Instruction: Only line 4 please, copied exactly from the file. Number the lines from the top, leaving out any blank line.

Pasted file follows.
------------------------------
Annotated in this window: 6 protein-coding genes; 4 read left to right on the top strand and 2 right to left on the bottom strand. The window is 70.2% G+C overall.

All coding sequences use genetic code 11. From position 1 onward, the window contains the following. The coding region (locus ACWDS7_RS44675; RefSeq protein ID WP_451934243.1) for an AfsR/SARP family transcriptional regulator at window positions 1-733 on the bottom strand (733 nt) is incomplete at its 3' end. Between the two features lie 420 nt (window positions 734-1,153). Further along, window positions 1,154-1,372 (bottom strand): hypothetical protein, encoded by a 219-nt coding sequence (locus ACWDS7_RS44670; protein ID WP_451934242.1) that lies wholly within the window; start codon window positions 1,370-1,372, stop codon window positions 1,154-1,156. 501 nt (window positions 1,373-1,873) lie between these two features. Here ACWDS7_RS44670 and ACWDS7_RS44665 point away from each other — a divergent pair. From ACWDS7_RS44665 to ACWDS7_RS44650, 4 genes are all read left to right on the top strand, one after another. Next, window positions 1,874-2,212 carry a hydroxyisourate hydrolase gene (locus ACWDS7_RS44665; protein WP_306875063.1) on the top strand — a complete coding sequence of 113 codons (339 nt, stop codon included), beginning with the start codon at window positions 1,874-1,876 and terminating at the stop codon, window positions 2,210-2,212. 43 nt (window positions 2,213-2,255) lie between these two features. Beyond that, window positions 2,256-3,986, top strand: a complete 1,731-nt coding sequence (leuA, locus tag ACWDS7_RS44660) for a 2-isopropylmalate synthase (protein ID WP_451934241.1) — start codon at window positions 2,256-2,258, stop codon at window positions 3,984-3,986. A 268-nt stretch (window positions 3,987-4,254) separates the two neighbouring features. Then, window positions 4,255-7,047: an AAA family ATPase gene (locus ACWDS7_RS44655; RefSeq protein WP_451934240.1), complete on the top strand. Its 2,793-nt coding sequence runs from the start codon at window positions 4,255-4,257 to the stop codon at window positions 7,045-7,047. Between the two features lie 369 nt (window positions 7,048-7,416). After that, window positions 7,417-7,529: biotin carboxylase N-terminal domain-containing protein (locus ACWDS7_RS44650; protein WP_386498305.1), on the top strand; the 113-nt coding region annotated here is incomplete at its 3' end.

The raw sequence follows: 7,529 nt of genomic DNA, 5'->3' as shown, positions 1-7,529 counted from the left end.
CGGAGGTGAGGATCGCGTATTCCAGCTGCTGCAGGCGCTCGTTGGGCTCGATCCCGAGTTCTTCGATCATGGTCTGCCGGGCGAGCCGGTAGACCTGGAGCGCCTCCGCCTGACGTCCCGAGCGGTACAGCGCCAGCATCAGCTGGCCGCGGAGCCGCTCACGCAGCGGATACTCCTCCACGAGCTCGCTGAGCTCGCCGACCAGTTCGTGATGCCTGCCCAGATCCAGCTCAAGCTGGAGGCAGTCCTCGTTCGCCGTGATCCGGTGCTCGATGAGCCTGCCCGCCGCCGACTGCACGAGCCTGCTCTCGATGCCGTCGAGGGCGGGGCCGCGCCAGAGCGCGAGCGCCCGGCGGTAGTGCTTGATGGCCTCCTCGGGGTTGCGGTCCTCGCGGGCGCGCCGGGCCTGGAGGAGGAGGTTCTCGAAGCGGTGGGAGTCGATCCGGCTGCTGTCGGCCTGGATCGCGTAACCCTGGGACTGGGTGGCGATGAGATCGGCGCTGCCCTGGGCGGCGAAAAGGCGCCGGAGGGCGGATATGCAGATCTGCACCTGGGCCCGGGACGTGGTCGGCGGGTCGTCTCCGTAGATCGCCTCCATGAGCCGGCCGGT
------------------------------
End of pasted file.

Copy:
CGGAGGTGAGGATCGCGTATTCCAGCTGCTGCAGGCGCTCGTTGGGCTCGATCCCGAGTTCTTCGATCATGGTCTGCCGGGCGAGCCGGTAGACCTGGAGCGCCTCCGCCTGACGTCCCGAGCGGTACAGCGCCAGCATCAGCTGGCCGCGGAGCCGCTCACGCAGCGGATACTCCTCCACGAGCTCGCTGAGCTCGCCGACCAGTTCGTGATGCCTGCCCAGATCCAGCTCAAGCTGGAGGCAGTCCTCGTTCGCCGTGATCCGGTGCTCGATGAGCCTGCCCGCCGCCGACTGCACGAGCCTGCTCTCGATGCCGTCGAGGGCGGGGCCGCGCCAGAGCGCGAGCGCCCGGCGGTAGTGCTTGATGGCCTCCTCGGGGTTGCGGTCCTCGCGGGCGCGCCGGGCCTGGAGGAGGAGGTTCTCGAAGCGGTGGGAGTCGATCCGGCTGCTGTCGGCCTGGATCGCGTAACCCTGGGACTGGGTGGCGATGAGATCGGCGCTGCCCTGGGCGGCGAAAAGGCGCCGGAGGGCGGATATGCAGATCTGCACCTGGGCCCGGGACGTGGTCGGCGGGTCGTCTCCGTAGATCGCCTCCATGAGCCGGCCGGT